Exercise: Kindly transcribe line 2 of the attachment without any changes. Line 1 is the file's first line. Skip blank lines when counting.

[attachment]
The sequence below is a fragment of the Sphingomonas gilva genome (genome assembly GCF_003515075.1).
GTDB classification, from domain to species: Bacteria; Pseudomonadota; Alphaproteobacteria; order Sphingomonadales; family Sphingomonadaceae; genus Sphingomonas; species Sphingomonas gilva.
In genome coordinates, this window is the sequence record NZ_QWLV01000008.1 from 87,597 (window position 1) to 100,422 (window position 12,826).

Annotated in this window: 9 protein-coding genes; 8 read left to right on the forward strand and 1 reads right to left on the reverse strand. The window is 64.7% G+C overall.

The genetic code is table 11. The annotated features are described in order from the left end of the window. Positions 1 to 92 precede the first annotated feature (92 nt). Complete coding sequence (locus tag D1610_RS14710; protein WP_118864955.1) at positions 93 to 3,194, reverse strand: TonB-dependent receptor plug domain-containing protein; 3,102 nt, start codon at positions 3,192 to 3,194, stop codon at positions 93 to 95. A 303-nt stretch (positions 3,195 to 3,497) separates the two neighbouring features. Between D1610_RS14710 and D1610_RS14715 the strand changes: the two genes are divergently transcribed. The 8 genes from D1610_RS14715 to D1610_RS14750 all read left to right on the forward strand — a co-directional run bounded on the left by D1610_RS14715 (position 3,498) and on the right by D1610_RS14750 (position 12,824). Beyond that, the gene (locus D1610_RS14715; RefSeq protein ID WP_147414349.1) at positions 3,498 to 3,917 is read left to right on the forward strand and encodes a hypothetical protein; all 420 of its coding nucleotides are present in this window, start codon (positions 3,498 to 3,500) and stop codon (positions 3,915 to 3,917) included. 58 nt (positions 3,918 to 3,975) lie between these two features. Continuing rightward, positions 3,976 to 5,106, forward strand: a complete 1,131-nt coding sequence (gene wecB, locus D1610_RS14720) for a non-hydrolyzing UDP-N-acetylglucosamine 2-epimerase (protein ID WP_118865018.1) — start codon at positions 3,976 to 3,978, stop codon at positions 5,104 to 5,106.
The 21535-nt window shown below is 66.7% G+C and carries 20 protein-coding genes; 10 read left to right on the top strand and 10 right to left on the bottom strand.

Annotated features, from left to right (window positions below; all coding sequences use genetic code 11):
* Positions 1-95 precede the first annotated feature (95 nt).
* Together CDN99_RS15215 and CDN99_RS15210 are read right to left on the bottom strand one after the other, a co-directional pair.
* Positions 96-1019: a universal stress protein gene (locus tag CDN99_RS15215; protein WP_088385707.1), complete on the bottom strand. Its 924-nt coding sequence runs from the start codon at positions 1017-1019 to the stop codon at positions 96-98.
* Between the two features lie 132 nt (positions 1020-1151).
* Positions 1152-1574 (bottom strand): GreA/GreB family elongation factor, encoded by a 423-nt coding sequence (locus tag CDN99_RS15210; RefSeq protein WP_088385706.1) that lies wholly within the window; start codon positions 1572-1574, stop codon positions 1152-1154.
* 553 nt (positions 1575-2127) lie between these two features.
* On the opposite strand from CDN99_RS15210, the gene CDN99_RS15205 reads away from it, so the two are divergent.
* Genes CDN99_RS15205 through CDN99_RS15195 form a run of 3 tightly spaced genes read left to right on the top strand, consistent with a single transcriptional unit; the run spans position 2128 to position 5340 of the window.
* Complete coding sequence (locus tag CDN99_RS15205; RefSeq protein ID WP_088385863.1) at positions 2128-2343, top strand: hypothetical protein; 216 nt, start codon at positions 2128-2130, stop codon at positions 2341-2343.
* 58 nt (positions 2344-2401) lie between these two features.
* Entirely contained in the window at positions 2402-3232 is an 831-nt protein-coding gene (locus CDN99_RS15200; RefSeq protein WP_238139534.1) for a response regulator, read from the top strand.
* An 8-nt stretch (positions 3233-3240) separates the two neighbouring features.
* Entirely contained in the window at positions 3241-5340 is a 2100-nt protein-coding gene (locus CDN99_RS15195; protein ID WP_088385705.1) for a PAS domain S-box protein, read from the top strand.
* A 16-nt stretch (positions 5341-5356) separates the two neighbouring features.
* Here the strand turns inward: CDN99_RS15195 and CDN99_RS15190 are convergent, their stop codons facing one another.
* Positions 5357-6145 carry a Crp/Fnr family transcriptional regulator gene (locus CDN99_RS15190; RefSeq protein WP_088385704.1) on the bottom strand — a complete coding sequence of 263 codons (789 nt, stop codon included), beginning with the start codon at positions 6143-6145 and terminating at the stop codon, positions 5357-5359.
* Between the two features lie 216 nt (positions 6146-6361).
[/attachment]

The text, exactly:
GTDB classification, from domain to species: Bacteria; Pseudomonadota; Alphaproteobacteria; order Sphingomonadales; family Sphingomonadaceae; genus Sphingomonas; species Sphingomonas gilva.